Monday, September 30, 2013

Social Esteem

Social Esteem

Today's world is full of immediate gratification. From just our smartphones alone, we can submit work reports, download recipes, upload photos to thousands of people, pay bills, RSVP to a party, book a vacation, and more, with just a few clicks of a button, from virtually anywhere within a few minutes.  This ability to conquer our "To Do" list in rapid-fire fashion can make us feel accomplished, but how can this feeling of accomplishment play out?

For some of us, feeling accomplished can result in us acting impatiently or entitled.  We expect things to happen in our timeframe and when they don't, look out!  We might act demanding and rude toward others because we don't want to wait and because we don't feel we should have to.  While for others, feeling powerless due to delayed gratification can manifest as a more serious problem. It can affect our self esteem and as a result, we can become depressed.  

Social media websites allow us to share with the world (yes, the world as privacy no longer exists thanks to the internet), our thoughts and feelings, our whereabouts, our activities, our political beliefs and the company we keep, all through our tweets, status updates and photos albums.  For some, social media websites are an occasional past-time allowing us to connect with friends and family in far away places and with folks from years past.  While for others, posting on social media websites is a more chronic condition in which some people journal the day to day activities of their lives to their friends and followers.

In my private practice (and in my personal life), I often hear stories about relationship issues. Increasingly, these issues often have social media as a common theme.  When social media affects self esteem, I refer to it as, Social Esteem.  Social Esteem becomes the intersection at which self esteem is influenced and reinforced by social media activity and the perceptions associated with it.

When you post a status update, a photo, or an article on a social media site, what is your intention?  Are you simply trying to share something that is important to you or does it mean something more?  What does it mean to you when someone "likes" something you've posted?  Does it mean that they agree with what you've said?  Does it mean that they "like" you?  Does it mean that they approve of you?  Do you feel validated?  Do you view it as a popularity contest?  Conversely, what does it mean to you when you post something and it doesn't receive the fanfare that you hoped for?  Do you start to reevaluate your relationships?  Do you feel rejected?  Do you act in a passive-aggressive manner by posting provocative messages or by failing to acknowledge the posts of others?  Does it affect your mood and the way you see yourself?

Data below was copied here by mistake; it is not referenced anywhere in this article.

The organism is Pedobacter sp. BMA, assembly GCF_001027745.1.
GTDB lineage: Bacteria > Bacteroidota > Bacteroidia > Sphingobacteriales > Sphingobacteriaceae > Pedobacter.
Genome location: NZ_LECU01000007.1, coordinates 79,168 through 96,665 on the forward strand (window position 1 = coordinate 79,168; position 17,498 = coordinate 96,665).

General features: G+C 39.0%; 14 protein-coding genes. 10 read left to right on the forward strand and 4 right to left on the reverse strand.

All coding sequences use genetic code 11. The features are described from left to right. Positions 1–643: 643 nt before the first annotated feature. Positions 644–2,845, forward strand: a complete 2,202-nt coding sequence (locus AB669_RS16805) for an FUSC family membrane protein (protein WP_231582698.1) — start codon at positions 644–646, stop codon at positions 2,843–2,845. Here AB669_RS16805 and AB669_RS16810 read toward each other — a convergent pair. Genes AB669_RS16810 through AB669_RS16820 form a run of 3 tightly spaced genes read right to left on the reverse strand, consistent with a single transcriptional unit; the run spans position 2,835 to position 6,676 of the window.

In order to enjoy the benefits that technology has to offer without falling prey to the pitfalls of our I want It Now society, it's important to take a step back from time to time and reevaluate our priorities and objectives.

Ways to address Social Esteem:

  • Adjust your expectations.  It's important to recognize that people have different views on the frequency and etiquette of social media websites, email and text messaging. 
  • Adjust your perspective.  People are overloaded with information at their fingertips and inundated with responsibilities.  Just because a friend didn't "like" your latest status update or leave a comment, doesn't mean that they stopped caring for you. 
  • Adjust your approach. If you have important news to share (e.g. new job, birth announcement, engagement, etc.), then tell the people who are important to you in person or over the telephone instead of having them read it in their News Feed.  Model the respect that you'd like to receive.

I hope you find this blog helpful.  Please feel free to leave a comment or message me with any feedback you may have.

Warm regards,

Lisa Matus, LCSW

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